During the 2019 European Week of Regions and Cities, the session on “Smart Villages: overcoming the divide between urban and rural areas” organised by DG REGIO was an opportunity to discuss what the concept can bring concretely to local initiatives. For instance, smart villages should provide prompt support to the local population where the public services are overloaded. Smart villages should also act as knowledge brokers between local know-how and global knowledge (such as Brussels decision-making) to empower local people in their transition. And to mention a third function, smart villages should set up or facilitate flexible systems for financial support of local experiments.
The concrete implementation of these functions was illustrated and applied to four different sectors during the workshop: digitalisation, mobility, renewable energy and social innovation. To take an example, in the thematic corner on social innovation, led by Bill Slee from the Horizon 2020 SIMRA project, the discussion focused on the role of volunteers in rural areas. Due to the decrease in the number of jobs on the agricultural sector and in rural-based jobs in general, there are very few active people available in villages to animate rural life so many initiatives are flourishing thanks to young retired people to revitalise rural communities such as community shops or time banks to exchange little services between neighbours.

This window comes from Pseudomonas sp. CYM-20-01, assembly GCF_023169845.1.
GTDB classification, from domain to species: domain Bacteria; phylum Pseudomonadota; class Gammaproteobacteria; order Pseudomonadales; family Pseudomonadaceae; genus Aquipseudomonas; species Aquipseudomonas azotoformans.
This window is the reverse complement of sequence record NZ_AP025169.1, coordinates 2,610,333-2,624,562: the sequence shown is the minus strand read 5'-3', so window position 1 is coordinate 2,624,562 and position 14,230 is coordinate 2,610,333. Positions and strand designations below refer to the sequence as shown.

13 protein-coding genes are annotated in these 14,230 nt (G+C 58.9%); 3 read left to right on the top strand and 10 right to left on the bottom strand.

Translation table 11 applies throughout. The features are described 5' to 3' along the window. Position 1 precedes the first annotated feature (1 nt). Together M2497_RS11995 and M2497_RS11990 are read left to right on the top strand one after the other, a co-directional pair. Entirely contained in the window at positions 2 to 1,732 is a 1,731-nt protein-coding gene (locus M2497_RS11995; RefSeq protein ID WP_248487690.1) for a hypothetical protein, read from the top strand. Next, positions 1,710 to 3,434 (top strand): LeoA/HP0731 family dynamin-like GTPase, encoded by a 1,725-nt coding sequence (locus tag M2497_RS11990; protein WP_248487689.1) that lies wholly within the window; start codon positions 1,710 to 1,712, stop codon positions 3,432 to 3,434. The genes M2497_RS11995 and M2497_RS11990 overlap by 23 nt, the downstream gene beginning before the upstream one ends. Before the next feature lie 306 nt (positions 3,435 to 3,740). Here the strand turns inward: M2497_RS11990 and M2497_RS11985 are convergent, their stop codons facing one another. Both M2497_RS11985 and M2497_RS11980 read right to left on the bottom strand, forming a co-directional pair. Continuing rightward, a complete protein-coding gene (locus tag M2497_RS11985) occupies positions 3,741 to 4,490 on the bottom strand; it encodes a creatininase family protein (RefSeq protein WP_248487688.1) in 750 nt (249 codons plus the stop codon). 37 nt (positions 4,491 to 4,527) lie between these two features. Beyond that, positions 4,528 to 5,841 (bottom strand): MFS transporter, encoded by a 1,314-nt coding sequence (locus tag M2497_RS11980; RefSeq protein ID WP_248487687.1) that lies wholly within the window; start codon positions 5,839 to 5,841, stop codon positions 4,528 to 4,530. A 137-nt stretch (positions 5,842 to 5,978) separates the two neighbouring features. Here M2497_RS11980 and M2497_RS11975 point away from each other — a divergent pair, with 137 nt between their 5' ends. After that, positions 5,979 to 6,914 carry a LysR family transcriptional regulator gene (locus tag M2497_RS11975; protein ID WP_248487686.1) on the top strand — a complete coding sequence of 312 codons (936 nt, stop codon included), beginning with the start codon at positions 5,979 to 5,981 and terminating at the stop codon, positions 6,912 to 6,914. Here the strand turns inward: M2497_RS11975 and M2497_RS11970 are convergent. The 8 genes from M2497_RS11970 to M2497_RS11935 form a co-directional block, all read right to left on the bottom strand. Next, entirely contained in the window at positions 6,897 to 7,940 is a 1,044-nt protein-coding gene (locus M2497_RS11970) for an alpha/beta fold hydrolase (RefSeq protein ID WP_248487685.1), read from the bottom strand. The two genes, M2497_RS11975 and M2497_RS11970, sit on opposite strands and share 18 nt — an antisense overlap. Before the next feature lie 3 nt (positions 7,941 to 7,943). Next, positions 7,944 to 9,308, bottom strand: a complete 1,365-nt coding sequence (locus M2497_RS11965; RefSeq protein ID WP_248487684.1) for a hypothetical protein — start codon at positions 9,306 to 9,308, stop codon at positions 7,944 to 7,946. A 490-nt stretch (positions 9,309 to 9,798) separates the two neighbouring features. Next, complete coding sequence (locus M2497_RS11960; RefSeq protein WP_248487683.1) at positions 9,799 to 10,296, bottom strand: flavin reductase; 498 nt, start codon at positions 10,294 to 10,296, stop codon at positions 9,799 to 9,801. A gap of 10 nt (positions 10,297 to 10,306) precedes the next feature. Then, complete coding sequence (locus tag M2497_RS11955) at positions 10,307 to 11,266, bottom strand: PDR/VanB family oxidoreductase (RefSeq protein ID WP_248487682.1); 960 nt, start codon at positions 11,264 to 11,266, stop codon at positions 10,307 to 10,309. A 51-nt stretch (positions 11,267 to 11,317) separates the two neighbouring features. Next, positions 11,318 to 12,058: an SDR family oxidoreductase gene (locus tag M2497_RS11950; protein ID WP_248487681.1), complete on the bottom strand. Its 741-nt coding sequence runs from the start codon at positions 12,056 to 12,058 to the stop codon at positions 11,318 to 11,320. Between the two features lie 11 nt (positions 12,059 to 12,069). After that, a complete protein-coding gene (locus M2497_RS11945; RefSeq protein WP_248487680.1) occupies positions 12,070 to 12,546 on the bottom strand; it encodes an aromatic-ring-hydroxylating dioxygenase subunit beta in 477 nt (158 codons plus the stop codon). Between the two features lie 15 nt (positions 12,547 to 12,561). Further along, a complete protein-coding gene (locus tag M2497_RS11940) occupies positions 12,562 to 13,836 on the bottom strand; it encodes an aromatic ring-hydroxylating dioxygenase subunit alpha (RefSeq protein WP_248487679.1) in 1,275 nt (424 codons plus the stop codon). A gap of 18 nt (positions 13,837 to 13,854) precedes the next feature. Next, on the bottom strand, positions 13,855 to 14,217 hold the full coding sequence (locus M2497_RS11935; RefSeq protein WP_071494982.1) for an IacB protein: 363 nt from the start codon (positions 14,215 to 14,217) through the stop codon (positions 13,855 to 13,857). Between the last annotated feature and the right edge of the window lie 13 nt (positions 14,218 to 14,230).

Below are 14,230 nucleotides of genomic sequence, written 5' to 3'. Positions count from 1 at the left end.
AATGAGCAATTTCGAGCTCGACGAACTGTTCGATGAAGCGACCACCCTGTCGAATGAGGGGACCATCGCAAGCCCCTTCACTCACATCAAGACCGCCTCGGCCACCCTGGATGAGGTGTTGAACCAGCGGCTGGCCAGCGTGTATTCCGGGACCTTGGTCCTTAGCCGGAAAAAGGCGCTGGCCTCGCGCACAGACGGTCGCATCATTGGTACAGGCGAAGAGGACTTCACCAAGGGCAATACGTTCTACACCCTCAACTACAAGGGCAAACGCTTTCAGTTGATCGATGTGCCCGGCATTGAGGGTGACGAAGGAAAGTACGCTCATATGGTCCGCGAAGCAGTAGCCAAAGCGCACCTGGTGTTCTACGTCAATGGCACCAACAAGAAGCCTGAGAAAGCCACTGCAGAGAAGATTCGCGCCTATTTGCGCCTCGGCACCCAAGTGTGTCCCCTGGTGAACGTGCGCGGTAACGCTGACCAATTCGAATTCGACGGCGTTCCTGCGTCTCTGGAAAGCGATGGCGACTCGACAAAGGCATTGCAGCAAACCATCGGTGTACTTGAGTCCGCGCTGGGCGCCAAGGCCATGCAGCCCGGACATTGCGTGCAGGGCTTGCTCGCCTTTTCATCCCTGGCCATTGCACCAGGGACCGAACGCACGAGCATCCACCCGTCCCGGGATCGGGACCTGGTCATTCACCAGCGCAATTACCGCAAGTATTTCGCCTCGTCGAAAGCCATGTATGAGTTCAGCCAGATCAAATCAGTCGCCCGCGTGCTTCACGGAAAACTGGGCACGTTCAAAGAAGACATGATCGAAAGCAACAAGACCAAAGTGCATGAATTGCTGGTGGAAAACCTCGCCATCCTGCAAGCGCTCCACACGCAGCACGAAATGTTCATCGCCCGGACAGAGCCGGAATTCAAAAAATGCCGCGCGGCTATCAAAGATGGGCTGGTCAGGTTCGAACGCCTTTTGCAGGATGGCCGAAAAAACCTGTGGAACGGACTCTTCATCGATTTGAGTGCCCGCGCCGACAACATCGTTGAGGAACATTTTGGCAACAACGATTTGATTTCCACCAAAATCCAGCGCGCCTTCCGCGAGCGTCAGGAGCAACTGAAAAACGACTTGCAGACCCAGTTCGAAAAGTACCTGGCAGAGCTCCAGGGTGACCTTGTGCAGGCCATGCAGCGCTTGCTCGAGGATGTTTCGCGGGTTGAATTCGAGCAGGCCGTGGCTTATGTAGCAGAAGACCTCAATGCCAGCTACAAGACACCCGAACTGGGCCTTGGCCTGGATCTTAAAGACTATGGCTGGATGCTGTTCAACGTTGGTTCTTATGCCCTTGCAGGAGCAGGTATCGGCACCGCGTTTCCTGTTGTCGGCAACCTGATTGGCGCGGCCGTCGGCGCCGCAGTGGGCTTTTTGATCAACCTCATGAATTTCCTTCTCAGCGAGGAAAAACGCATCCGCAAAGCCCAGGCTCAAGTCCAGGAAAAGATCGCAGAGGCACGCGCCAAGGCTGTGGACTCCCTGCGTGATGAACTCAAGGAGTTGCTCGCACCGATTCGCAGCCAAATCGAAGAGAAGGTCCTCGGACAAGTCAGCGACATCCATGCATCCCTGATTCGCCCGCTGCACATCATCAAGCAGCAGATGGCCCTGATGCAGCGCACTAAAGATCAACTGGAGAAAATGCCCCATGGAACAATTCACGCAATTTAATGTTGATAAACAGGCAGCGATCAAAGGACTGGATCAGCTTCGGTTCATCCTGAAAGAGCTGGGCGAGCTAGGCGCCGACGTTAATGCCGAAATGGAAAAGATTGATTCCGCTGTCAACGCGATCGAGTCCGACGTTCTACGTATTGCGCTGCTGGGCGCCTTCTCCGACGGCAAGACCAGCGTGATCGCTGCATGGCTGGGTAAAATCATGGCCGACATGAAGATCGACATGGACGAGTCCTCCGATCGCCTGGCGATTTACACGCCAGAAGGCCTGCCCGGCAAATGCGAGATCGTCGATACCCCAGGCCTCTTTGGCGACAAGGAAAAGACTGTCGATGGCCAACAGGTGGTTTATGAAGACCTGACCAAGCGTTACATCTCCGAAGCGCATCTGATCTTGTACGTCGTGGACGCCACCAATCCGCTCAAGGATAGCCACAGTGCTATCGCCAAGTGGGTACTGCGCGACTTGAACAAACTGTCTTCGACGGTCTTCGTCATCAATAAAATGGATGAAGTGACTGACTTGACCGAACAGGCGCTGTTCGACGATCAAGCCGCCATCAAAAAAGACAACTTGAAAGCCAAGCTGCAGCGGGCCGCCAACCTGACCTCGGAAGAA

However, what are the obstacles to overcome to ease the implementation of smart villages in rural areas? For MEP Franz Bogovic, supported by DG AGRI and DG REGIO policy officers, the solution lies in a better integration of policies at the different levels (local, regional, national), possibly facilitated by tools such as LEADER or CLLD. In this case, the opportunities for smart villages would need to be clearly earmarked to facilitate the take-up of these instruments by local communities. Marie-Noëlle Neuven from Ruralité-Environnement-Développement gave the example of the recently adopted French Rural Agenda as a possible framework for better integrating these different levels.
To complete the picture, Marie Clotteau, Director of Euromontana explained how they strategies should not simply benefit to those who are “already quite smart” with the risk this has of widening disparities between rural areas in Europe. She reminded the participants of the importance of having digital tools to facilitate the implementation of basic services and attract inhabitants. Nonetheless, she insisted on the fact that these tools are uncompleted without a common vision in rural communities to strengthen networks, social capital and the sense of empowerment. According to Euromontana and based on results of the SIMRA project, social innovation and social capital are the crucial elements to nurture thanks to policy support because they give communities the energy to spark up Smart Villages. To concretely do so, the managing authorities within the regions could for instance encourage technical advisors to come locally and explain how to use the funds and develop a strategy, they could develop animation, capacity-building and thus build human capital locally.
For more information on the Smart Villages initiative, discover the ENRD Smart Villages portal.24 October 2019